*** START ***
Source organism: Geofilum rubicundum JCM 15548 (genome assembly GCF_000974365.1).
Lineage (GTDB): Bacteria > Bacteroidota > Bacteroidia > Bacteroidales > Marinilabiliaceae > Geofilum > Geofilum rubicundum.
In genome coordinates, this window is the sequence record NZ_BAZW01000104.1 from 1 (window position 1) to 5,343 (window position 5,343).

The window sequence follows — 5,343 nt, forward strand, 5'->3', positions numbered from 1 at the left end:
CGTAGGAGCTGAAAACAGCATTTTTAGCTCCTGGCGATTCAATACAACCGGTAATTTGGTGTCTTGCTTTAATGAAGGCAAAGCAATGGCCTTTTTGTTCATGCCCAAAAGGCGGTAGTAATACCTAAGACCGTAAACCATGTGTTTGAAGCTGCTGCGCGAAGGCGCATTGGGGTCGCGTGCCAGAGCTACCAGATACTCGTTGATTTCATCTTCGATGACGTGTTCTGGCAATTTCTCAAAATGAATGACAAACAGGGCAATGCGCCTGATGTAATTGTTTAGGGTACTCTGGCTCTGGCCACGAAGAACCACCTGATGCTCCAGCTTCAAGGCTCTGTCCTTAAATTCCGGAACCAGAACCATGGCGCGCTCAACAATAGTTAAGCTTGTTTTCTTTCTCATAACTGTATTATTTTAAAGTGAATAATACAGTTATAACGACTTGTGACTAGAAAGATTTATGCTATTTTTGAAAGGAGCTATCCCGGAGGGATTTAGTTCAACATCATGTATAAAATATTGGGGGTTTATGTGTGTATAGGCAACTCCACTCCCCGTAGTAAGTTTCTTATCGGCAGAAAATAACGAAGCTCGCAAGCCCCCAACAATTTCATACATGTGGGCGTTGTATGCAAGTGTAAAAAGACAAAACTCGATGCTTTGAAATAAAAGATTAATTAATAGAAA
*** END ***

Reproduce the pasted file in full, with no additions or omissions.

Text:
Source organism: Geofilum rubicundum JCM 15548 (genome assembly GCF_000974365.1).
Lineage (GTDB): Bacteria > Bacteroidota > Bacteroidia > Bacteroidales > Marinilabiliaceae > Geofilum > Geofilum rubicundum.
In genome coordinates, this window is the sequence record NZ_BAZW01000104.1 from 1 (window position 1) to 5,343 (window position 5,343).

The window sequence follows — 5,343 nt, forward strand, 5'->3', positions numbered from 1 at the left end:
CGTAGGAGCTGAAAACAGCATTTTTAGCTCCTGGCGATTCAATACAACCGGTAATTTGGTGTCTTGCTTTAATGAAGGCAAAGCAATGGCCTTTTTGTTCATGCCCAAAAGGCGGTAGTAATACCTAAGACCGTAAACCATGTGTTTGAAGCTGCTGCGCGAAGGCGCATTGGGGTCGCGTGCCAGAGCTACCAGATACTCGTTGATTTCATCTTCGATGACGTGTTCTGGCAATTTCTCAAAATGAATGACAAACAGGGCAATGCGCCTGATGTAATTGTTTAGGGTACTCTGGCTCTGGCCACGAAGAACCACCTGATGCTCCAGCTTCAAGGCTCTGTCCTTAAATTCCGGAACCAGAACCATGGCGCGCTCAACAATAGTTAAGCTTGTTTTCTTTCTCATAACTGTATTATTTTAAAGTGAATAATACAGTTATAACGACTTGTGACTAGAAAGATTTATGCTATTTTTGAAAGGAGCTATCCCGGAGGGATTTAGTTCAACATCATGTATAAAATATTGGGGGTTTATGTGTGTATAGGCAACTCCACTCCCCGTAGTAAGTTTCTTATCGGCAGAAAATAACGAAGCTCGCAAGCCCCCAACAATTTCATACATGTGGGCGTTGTATGCAAGTGTAAAAAGACAAAACTCGATGCTTTGAAATAAAAGATTAATTAATAGAAA